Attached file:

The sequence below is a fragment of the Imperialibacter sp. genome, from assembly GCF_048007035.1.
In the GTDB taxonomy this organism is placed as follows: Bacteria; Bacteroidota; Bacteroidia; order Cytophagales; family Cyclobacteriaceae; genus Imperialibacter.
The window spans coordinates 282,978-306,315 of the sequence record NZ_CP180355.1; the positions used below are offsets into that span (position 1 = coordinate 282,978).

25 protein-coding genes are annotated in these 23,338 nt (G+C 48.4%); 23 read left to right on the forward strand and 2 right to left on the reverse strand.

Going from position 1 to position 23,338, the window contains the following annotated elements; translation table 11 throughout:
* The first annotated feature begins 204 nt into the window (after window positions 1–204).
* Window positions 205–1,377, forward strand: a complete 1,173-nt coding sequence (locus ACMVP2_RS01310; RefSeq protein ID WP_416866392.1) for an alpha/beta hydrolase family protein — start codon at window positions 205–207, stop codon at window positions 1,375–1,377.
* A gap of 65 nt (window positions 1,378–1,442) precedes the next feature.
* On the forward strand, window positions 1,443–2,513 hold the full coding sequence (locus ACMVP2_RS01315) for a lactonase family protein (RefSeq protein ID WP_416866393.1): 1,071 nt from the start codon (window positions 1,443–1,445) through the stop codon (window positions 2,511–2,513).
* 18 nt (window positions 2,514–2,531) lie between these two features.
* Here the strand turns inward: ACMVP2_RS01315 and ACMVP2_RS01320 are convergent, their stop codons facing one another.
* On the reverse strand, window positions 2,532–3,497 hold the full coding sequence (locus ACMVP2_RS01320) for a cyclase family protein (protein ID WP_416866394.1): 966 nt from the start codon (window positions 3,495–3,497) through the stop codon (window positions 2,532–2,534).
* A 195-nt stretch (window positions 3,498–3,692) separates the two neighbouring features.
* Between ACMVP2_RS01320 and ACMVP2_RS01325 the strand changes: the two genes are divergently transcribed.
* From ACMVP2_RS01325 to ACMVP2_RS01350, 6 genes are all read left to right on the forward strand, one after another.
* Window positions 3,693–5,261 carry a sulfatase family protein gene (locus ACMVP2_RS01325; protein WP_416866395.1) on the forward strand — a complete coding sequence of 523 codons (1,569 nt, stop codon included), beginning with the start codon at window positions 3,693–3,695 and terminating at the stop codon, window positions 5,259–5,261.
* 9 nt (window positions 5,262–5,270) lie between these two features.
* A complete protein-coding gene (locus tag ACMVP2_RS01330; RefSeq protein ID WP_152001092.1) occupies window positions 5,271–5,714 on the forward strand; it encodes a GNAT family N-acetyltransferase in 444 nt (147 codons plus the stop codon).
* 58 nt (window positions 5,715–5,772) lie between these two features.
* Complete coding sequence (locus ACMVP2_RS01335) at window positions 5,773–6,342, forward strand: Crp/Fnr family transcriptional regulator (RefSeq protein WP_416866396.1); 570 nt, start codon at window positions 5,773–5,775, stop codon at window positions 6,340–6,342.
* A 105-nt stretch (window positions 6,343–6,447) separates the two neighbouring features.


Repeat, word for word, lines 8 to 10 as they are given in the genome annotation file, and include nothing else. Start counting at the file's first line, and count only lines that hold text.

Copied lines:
* A gap of 65 nt (window positions 1,378–1,442) precedes the next feature.
* On the forward strand, window positions 1,443–2,513 hold the full coding sequence (locus ACMVP2_RS01315) for a lactonase family protein (RefSeq protein ID WP_416866393.1): 1,071 nt from the start codon (window positions 1,443–1,445) through the stop codon (window positions 2,511–2,513).
* 18 nt (window positions 2,514–2,531) lie between these two features.